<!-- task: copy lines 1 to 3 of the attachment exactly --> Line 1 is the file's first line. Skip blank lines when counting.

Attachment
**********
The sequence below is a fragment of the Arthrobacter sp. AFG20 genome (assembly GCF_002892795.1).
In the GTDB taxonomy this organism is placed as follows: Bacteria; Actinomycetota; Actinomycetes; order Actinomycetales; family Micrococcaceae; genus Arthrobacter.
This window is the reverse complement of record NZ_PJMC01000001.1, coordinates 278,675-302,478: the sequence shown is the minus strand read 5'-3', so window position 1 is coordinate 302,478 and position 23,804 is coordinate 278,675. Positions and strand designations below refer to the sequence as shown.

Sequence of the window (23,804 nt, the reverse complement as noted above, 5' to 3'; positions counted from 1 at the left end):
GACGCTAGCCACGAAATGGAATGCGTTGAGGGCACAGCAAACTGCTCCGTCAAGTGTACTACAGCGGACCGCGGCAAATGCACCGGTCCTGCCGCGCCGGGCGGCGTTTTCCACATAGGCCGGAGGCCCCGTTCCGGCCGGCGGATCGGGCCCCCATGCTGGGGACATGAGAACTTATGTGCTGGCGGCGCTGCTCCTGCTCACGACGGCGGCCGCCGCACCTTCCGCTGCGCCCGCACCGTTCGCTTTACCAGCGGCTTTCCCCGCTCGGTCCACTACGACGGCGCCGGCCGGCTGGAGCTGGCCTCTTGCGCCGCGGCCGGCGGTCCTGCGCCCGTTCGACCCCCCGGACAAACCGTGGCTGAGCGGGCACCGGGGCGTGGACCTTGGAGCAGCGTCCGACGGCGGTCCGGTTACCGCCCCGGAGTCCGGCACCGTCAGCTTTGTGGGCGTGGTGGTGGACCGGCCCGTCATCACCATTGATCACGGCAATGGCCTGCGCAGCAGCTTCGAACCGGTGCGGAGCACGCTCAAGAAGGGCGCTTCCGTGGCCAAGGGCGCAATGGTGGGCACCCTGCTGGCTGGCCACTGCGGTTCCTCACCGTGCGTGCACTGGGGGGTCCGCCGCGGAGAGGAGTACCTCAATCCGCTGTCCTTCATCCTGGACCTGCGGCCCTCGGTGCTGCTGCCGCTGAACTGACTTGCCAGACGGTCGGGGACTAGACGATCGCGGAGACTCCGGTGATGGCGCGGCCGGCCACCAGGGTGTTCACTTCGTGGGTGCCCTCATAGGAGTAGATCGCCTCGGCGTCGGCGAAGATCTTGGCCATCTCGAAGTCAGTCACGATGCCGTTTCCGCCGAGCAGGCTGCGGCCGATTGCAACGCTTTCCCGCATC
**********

The sequence below is a fragment of the Arthrobacter sp. AFG20 genome (assembly GCF_002892795.1).
In the GTDB taxonomy this organism is placed as follows: Bacteria; Actinomycetota; Actinomycetes; order Actinomycetales; family Micrococcaceae; genus Arthrobacter.
This window is the reverse complement of record NZ_PJMC01000001.1, coordinates 278,675-302,478: the sequence shown is the minus strand read 5'-3', so window position 1 is coordinate 302,478 and position 23,804 is coordinate 278,675. Positions and strand designations below refer to the sequence as shown.